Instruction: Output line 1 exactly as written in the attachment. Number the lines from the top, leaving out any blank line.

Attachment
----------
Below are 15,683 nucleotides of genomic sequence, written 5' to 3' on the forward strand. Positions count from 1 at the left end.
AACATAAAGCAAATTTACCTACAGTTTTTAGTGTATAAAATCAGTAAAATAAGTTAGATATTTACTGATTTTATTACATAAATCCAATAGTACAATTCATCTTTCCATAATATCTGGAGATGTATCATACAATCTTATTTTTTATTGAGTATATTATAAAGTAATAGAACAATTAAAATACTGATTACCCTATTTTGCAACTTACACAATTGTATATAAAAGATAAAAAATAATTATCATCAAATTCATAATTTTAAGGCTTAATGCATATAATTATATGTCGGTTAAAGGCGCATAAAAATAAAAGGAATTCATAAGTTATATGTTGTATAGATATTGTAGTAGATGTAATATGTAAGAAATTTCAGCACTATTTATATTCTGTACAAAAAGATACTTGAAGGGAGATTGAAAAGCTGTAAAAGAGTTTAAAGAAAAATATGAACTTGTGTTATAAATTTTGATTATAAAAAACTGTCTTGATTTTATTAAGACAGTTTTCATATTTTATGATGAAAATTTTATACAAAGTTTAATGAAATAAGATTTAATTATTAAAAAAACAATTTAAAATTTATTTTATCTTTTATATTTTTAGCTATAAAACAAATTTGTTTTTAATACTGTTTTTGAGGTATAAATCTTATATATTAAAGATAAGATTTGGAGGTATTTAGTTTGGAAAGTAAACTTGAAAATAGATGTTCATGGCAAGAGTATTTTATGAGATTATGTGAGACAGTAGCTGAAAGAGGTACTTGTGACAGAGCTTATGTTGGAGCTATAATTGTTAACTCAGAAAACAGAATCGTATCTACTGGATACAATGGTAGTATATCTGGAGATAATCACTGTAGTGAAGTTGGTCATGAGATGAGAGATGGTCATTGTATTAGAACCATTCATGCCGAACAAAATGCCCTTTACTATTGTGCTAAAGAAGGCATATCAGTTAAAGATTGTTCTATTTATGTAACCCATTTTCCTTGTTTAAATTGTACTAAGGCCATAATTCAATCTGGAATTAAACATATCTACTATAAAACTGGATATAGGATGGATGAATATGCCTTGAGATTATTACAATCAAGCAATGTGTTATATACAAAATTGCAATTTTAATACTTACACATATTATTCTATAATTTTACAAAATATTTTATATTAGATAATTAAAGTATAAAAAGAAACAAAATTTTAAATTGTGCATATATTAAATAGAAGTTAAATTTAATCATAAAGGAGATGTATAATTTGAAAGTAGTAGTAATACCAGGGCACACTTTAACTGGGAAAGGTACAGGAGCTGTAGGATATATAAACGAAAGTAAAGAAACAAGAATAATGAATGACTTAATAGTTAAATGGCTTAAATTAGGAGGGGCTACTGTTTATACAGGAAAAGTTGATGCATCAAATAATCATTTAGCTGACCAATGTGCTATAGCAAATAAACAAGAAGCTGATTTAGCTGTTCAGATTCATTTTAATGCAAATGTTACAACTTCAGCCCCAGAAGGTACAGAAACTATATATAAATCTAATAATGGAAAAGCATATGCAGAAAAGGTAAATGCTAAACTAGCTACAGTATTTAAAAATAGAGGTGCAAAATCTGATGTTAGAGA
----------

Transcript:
Below are 15,683 nucleotides of genomic sequence, written 5' to 3' on the forward strand. Positions count from 1 at the left end.